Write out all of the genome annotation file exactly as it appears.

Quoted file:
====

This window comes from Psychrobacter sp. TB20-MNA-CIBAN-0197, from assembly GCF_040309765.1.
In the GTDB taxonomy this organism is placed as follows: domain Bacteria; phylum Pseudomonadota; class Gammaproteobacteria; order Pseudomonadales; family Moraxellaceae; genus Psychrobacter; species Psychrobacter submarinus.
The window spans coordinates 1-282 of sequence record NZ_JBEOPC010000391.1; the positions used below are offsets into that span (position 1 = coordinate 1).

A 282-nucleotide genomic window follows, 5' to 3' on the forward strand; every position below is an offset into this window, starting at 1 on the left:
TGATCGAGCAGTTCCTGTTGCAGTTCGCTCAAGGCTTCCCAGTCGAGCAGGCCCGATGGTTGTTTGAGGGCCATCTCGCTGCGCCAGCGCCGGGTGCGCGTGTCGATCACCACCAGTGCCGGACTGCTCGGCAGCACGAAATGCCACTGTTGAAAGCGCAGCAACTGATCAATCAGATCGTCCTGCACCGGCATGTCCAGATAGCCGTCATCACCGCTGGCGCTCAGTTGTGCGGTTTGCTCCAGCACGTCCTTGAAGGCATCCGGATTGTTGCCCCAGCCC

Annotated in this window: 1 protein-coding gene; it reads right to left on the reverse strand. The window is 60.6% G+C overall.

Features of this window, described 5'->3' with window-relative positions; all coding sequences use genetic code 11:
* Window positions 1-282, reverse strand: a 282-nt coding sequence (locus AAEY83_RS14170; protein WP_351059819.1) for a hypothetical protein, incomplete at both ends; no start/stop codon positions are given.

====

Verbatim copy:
This window comes from Psychrobacter sp. TB20-MNA-CIBAN-0197, from assembly GCF_040309765.1.
In the GTDB taxonomy this organism is placed as follows: domain Bacteria; phylum Pseudomonadota; class Gammaproteobacteria; order Pseudomonadales; family Moraxellaceae; genus Psychrobacter; species Psychrobacter submarinus.
The window spans coordinates 1-282 of sequence record NZ_JBEOPC010000391.1; the positions used below are offsets into that span (position 1 = coordinate 1).

A 282-nucleotide genomic window follows, 5' to 3' on the forward strand; every position below is an offset into this window, starting at 1 on the left:
TGATCGAGCAGTTCCTGTTGCAGTTCGCTCAAGGCTTCCCAGTCGAGCAGGCCCGATGGTTGTTTGAGGGCCATCTCGCTGCGCCAGCGCCGGGTGCGCGTGTCGATCACCACCAGTGCCGGACTGCTCGGCAGCACGAAATGCCACTGTTGAAAGCGCAGCAACTGATCAATCAGATCGTCCTGCACCGGCATGTCCAGATAGCCGTCATCACCGCTGGCGCTCAGTTGTGCGGTTTGCTCCAGCACGTCCTTGAAGGCATCCGGATTGTTGCCCCAGCCC

Annotated in this window: 1 protein-coding gene; it reads right to left on the reverse strand. The window is 60.6% G+C overall.

Features of this window, described 5'->3' with window-relative positions; all coding sequences use genetic code 11:
* Window positions 1-282, reverse strand: a 282-nt coding sequence (locus AAEY83_RS14170; protein WP_351059819.1) for a hypothetical protein, incomplete at both ends; no start/stop codon positions are given.